Its very important to remember that in Python, everything is an object.
Functions are objects, classes are also objects. By virtue of being objects, they can be passed around. And they are mutable (which means they can be modified).
Think of a situation where you want to measure the time each function takes to execute. Assume you have 20 functions in your module that you want to measure the execution time for.
def function1(*args): # do something. def function2(*args): # do something. . . def function20(*args): # do something.
And you don’t want to modify the 20 functions to put the time measurement code in.
The way to solve this elegantly is to wrap each of the 20 functions in an other function that does the measurement of execution time like this…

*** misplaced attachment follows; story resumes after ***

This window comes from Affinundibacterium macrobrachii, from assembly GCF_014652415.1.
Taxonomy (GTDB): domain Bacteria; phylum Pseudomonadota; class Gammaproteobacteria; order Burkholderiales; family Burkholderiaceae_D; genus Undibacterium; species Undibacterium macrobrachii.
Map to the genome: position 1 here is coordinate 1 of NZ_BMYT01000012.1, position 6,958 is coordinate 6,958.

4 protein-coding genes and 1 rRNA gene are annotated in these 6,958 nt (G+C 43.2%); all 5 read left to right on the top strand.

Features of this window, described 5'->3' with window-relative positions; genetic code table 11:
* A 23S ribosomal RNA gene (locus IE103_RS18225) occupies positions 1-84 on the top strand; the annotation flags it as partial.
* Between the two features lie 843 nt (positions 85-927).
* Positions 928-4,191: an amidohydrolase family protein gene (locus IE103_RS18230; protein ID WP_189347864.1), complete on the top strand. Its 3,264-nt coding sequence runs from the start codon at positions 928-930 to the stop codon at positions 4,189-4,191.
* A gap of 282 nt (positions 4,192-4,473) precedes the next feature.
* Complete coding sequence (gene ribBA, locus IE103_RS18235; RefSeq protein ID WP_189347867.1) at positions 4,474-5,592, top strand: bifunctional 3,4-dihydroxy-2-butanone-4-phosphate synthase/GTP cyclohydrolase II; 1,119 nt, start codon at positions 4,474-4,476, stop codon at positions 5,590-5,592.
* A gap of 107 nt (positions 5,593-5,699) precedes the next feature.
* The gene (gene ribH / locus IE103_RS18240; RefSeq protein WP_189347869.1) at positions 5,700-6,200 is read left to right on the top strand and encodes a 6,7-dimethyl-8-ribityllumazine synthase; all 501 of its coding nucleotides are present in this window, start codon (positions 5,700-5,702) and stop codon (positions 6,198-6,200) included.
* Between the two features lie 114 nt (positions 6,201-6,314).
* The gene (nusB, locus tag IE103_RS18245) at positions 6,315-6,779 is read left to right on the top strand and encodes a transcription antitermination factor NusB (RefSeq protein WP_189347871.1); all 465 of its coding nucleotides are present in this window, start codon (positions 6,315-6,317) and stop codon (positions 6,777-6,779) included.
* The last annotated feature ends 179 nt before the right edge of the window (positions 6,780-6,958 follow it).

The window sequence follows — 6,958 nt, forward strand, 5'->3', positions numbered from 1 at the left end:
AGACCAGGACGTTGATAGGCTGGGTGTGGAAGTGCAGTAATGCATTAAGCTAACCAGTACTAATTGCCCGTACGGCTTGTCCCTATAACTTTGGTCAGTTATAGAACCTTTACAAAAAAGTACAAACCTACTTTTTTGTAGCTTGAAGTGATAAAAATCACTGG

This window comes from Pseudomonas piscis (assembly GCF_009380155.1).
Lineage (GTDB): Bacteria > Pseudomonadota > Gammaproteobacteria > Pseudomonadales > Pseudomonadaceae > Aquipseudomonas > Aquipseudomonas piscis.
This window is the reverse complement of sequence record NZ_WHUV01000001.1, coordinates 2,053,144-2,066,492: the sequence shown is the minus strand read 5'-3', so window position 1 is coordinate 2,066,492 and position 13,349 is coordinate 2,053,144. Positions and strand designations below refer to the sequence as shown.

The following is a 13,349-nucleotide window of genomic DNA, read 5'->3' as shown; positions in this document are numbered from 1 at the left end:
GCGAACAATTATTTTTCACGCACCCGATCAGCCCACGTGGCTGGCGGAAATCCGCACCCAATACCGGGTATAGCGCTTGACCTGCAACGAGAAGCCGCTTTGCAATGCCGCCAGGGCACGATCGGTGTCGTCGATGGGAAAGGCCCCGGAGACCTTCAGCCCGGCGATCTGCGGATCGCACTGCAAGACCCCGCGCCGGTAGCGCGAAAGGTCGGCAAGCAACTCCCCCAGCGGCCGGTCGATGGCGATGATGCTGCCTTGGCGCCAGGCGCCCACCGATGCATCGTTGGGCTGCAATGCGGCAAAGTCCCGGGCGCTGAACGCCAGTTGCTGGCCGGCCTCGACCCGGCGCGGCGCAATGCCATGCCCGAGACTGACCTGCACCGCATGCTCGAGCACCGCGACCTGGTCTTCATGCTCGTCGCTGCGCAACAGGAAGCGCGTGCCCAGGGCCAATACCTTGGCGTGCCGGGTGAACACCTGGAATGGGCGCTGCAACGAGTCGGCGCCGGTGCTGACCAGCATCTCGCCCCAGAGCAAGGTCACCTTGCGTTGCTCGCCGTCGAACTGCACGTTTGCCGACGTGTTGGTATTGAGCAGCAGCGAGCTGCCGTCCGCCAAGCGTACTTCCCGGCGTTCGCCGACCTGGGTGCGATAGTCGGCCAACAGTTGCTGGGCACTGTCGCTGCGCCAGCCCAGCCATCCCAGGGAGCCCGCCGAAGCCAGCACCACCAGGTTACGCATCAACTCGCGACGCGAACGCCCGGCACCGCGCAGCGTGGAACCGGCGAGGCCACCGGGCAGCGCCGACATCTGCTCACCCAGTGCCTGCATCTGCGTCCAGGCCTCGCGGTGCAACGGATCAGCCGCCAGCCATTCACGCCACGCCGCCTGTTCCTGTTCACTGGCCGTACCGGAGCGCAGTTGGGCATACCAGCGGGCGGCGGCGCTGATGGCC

def measure_time_decorator(func): # the function that wraps the func that is passed in. def _wrapper(*args): start_time = time.time() res = func() end_time = time.time() print 'the function took %f seconds' % (end_time - start_time) return res # the wrapper is returned and it will replace the func that is passed in. return _wrapper function1 = measure_time_decorator(function1) function2 = measure_time_decorator(function2) function3 = measure_time_decorator(function3) . . function20 = measure_time_decorator(function20)
That’s it. Now, whenever the functions are called, they actually execute the _wrapper() function inside the measure_time_decorator() function.
The way we assign the return value of measure_time_decorator back to the functions may look a bit clunky. Python has a bit more cleaner way of doing this using the decorator syntactic sugar.
@measure_time_decorator def function1(*args): # do something.
By adding @measure_time_decorator on a line before the definition of a function does exactly what the below line does.
function1 = measure_time_decorator(function1)